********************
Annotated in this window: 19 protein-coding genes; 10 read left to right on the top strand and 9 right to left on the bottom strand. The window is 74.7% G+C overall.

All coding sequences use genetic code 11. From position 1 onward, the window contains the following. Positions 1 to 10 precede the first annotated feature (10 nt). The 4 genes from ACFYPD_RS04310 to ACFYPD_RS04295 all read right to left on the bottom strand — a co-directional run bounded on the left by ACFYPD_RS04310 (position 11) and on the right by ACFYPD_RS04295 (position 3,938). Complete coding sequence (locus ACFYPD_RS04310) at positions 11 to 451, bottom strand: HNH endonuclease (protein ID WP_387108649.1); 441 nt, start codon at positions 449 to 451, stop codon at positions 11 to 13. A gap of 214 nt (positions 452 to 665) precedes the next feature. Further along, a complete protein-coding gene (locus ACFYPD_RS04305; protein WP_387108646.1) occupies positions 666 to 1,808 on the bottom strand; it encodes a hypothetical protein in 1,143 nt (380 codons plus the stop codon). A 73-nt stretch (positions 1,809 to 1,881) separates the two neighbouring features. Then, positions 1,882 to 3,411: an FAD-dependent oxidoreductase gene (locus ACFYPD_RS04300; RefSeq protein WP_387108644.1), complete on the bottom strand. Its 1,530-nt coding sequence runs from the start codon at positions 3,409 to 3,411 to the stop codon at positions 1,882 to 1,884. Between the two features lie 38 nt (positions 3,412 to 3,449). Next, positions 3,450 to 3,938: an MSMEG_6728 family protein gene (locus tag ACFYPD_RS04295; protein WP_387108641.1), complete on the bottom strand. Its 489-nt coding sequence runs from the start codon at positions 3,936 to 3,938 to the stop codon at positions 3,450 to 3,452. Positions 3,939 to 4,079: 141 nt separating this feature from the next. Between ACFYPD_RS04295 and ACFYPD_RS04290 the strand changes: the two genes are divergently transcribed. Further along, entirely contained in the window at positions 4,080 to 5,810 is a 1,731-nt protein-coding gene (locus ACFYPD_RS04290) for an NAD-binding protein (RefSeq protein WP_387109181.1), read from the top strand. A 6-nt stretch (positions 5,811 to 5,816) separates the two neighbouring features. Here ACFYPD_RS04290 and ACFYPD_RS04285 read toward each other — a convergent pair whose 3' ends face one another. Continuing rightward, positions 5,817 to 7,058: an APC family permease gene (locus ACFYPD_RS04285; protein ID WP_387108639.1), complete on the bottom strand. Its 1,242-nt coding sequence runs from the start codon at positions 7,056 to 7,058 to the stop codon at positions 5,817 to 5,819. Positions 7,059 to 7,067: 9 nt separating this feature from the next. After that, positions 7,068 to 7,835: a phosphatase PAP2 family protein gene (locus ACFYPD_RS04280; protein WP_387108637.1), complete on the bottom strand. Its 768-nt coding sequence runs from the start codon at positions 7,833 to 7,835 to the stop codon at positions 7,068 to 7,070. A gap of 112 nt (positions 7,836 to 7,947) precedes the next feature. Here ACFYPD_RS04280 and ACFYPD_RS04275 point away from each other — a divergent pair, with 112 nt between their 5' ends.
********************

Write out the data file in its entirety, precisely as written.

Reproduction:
Annotated in this window: 19 protein-coding genes; 10 read left to right on the top strand and 9 right to left on the bottom strand. The window is 74.7% G+C overall.

All coding sequences use genetic code 11. From position 1 onward, the window contains the following. Positions 1 to 10 precede the first annotated feature (10 nt). The 4 genes from ACFYPD_RS04310 to ACFYPD_RS04295 all read right to left on the bottom strand — a co-directional run bounded on the left by ACFYPD_RS04310 (position 11) and on the right by ACFYPD_RS04295 (position 3,938). Complete coding sequence (locus ACFYPD_RS04310) at positions 11 to 451, bottom strand: HNH endonuclease (protein ID WP_387108649.1); 441 nt, start codon at positions 449 to 451, stop codon at positions 11 to 13. A gap of 214 nt (positions 452 to 665) precedes the next feature. Further along, a complete protein-coding gene (locus ACFYPD_RS04305; protein WP_387108646.1) occupies positions 666 to 1,808 on the bottom strand; it encodes a hypothetical protein in 1,143 nt (380 codons plus the stop codon). A 73-nt stretch (positions 1,809 to 1,881) separates the two neighbouring features. Then, positions 1,882 to 3,411: an FAD-dependent oxidoreductase gene (locus ACFYPD_RS04300; RefSeq protein WP_387108644.1), complete on the bottom strand. Its 1,530-nt coding sequence runs from the start codon at positions 3,409 to 3,411 to the stop codon at positions 1,882 to 1,884. Between the two features lie 38 nt (positions 3,412 to 3,449). Next, positions 3,450 to 3,938: an MSMEG_6728 family protein gene (locus tag ACFYPD_RS04295; protein WP_387108641.1), complete on the bottom strand. Its 489-nt coding sequence runs from the start codon at positions 3,936 to 3,938 to the stop codon at positions 3,450 to 3,452. Positions 3,939 to 4,079: 141 nt separating this feature from the next. Between ACFYPD_RS04295 and ACFYPD_RS04290 the strand changes: the two genes are divergently transcribed. Further along, entirely contained in the window at positions 4,080 to 5,810 is a 1,731-nt protein-coding gene (locus ACFYPD_RS04290) for an NAD-binding protein (RefSeq protein WP_387109181.1), read from the top strand. A 6-nt stretch (positions 5,811 to 5,816) separates the two neighbouring features. Here ACFYPD_RS04290 and ACFYPD_RS04285 read toward each other — a convergent pair whose 3' ends face one another. Continuing rightward, positions 5,817 to 7,058: an APC family permease gene (locus ACFYPD_RS04285; protein ID WP_387108639.1), complete on the bottom strand. Its 1,242-nt coding sequence runs from the start codon at positions 7,056 to 7,058 to the stop codon at positions 5,817 to 5,819. Positions 7,059 to 7,067: 9 nt separating this feature from the next. After that, positions 7,068 to 7,835: a phosphatase PAP2 family protein gene (locus ACFYPD_RS04280; protein WP_387108637.1), complete on the bottom strand. Its 768-nt coding sequence runs from the start codon at positions 7,833 to 7,835 to the stop codon at positions 7,068 to 7,070. A gap of 112 nt (positions 7,836 to 7,947) precedes the next feature. Here ACFYPD_RS04280 and ACFYPD_RS04275 point away from each other — a divergent pair, with 112 nt between their 5' ends.